to get a grip on an awe-filled new identity and relationship to
the world, to conserve a sense of their own freedom in the face
economic and family pressure, to plot a course and stick to it.
The book’s simple two-word title is ironic; the 3-year-olds
are much steadier and more predictable than their moms and dads.
Sarah nervously plots her seduction of Todd, she flashes back to
her first high school boyfriend, who broke up with her on the
morning of the SAT exam:
The doors opened, and Sarah followed the
rest of the sheep inside. But all she could think about as she
filled in the blanks with
her Number 2 pencil was what had gone wrong. Wasn’t I
pretty enough? Was I a bad kisser? Should I have let him touch
there? All of the above?
Here is one of the striking things about
the world of Little Children: none of the characters have really
gotten over high school. All
are still haunted by old fears of inadequacy (especially sexual)
and by the habit of locating themselves and their peers on a monolithic
pecking order, with the cool kids at the top and the outsiders
below. The women at the playground dub Todd “the Prom King,” and
make him the projection screen for their dreams of domestic bliss,
or grievances against their romantic ill-fortune. The men, for
their part, withdraw from their families and responsibilities into
adolescent diversions: sports, cruel practical jokes, pornography.
and Todd find refuge in each other, scheduling trysts to match
their kids’ naptime. But their summer fling can’t
go on indefinitely; the day of reckoning is the date of the bar
exam, which Todd (pressured by his wife) has a third and final
chance to pass.
The humor in Little Children is clever rather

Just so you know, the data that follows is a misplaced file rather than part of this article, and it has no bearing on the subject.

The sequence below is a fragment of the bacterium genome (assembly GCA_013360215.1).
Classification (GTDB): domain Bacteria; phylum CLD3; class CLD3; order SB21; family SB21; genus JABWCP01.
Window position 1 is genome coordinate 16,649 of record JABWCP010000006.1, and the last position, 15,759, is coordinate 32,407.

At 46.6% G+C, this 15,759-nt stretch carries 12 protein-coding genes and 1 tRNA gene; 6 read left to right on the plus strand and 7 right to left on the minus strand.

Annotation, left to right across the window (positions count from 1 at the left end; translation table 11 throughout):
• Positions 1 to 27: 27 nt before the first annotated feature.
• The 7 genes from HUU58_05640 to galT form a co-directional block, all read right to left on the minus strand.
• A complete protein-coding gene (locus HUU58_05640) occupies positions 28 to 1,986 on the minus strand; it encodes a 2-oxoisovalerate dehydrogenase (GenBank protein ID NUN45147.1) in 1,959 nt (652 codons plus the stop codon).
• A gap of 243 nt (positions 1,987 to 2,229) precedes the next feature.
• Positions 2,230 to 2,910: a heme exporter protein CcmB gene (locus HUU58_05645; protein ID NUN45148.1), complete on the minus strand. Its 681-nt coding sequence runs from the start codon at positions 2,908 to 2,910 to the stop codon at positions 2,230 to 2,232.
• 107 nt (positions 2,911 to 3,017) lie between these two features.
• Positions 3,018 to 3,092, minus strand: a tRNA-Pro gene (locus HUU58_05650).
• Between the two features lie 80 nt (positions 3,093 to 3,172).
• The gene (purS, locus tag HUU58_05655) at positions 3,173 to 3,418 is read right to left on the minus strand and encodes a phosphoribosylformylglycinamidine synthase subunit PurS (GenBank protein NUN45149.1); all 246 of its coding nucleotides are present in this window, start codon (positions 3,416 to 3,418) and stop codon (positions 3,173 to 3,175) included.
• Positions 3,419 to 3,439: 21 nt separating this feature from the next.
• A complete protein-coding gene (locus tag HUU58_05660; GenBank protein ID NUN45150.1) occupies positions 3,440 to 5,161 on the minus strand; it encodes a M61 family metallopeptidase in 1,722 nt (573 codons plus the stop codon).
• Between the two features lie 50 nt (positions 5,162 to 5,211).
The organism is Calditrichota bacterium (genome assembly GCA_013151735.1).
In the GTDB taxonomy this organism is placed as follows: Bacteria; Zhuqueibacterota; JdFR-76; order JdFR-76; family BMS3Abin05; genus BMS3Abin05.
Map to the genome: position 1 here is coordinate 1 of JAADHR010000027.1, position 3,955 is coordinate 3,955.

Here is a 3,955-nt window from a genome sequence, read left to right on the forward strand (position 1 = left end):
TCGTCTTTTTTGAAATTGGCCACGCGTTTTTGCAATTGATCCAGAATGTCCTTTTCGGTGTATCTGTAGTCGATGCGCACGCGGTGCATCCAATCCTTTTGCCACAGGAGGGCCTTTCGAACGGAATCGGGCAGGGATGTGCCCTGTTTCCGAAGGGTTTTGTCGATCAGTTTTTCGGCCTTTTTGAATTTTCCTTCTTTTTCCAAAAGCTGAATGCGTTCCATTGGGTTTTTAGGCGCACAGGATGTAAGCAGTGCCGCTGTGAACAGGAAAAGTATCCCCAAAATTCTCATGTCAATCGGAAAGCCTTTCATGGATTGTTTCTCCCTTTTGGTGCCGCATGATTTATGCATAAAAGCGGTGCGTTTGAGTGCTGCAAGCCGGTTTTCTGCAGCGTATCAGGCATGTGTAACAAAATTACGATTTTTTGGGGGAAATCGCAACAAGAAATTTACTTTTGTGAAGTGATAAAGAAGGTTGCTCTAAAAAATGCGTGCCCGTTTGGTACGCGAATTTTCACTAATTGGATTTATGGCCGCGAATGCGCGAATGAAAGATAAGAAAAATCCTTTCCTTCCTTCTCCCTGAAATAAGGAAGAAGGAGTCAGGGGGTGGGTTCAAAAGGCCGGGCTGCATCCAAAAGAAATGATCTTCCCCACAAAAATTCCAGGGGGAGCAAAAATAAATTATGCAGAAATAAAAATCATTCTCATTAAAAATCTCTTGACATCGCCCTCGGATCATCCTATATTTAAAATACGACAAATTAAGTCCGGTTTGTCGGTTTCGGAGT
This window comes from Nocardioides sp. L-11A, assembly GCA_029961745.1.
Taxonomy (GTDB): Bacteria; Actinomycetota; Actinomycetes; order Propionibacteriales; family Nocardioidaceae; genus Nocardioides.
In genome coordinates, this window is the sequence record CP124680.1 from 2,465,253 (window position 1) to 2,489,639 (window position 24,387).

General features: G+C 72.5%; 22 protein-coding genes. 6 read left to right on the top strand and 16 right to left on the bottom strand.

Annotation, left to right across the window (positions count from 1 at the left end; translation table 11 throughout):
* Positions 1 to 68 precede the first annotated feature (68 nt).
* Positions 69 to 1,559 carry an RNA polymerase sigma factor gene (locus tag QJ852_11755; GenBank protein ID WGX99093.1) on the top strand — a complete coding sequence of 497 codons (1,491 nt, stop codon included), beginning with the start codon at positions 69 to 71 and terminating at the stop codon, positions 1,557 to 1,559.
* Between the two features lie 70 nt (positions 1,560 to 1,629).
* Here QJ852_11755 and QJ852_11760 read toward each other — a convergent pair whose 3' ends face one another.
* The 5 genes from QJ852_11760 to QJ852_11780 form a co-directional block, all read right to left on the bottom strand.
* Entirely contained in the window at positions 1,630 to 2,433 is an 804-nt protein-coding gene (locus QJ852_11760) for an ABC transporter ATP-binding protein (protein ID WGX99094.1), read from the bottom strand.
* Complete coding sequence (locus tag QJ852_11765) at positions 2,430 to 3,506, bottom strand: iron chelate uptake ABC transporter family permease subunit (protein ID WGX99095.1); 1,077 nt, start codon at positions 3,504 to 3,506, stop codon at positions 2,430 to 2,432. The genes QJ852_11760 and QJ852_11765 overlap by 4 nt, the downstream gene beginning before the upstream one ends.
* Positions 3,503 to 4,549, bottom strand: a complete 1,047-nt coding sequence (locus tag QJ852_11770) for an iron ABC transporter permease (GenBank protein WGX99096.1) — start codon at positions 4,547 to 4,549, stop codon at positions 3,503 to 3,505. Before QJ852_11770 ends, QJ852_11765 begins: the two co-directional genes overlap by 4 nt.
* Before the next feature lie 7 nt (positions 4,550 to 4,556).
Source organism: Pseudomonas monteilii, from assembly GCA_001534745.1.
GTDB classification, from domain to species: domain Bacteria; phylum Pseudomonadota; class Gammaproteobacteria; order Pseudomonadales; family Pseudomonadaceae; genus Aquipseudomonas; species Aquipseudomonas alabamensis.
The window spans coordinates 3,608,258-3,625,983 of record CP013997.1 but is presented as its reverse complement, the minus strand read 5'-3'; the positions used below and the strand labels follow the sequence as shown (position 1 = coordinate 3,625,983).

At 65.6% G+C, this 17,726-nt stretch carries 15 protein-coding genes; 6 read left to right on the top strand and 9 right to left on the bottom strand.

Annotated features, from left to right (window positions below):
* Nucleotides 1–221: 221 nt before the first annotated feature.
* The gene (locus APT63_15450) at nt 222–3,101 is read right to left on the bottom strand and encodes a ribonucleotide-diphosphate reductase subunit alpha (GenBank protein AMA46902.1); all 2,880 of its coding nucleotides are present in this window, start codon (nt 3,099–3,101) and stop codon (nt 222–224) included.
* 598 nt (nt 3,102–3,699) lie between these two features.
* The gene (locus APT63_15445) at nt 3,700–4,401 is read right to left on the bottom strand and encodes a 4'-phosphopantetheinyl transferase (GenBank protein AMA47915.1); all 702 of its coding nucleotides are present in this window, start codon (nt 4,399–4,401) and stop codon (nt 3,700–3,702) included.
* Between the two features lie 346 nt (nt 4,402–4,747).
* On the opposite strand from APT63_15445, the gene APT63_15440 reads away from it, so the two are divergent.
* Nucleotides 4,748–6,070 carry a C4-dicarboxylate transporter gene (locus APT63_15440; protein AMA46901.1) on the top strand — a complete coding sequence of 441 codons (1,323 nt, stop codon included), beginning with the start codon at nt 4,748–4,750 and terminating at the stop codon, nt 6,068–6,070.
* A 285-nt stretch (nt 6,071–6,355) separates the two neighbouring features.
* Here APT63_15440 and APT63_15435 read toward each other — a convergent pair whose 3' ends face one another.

than uproarious, and the prose is merely utilitarian. But it’s
a well-constructed story that gathers speed and surprising tension
as it unfolds.
Will Todd and Sarah ditch their spouses and run off together? What
is the pedophile Ronnie McGorvey doing at the playground after
dark? I was keen to reach the final pages to find out.
pokes fun in every direction, Perrotta also extends sympathy and
understanding all around. Take Mary Ann, who is the uptightest
of the uptight playground moms. She pursues motherhood as project
management, and explains to her 4-year-old the things he needs
to do to get into Harvard. We figure Mary Ann for a walking punchline
in Chapter One, but eventually we see behind the brisk exterior
and glimpse her heartbreak and vulnerability.
Placing the character
of Ronnie the child molester in this suburban farce seems like
an incongruous choice, but it succeeds. Ronnie
represents what can happen at the bottom of the high school totem
pole: the victim of bullying, the total outsider, becomes the bully
and abuser in his turn. The author doesn’t flinch from Ronnie’s
viciousness and manipulations, but gives him agency either to succumb
to his compulsion or to overcome it.
As the moms and dads are buffeted
by their desires, obligations, and regrets, their identity as parents
anchors them. The anchor
may be a dreadful burden. Ronnie’s mother personifies parenthood
in extremis; she loves her son, yet cannot blind herself to what
he is. But the redemptive capacity of parenthood is portrayed as
well, in the young families’ choices to stay together, or
to break up tenderly.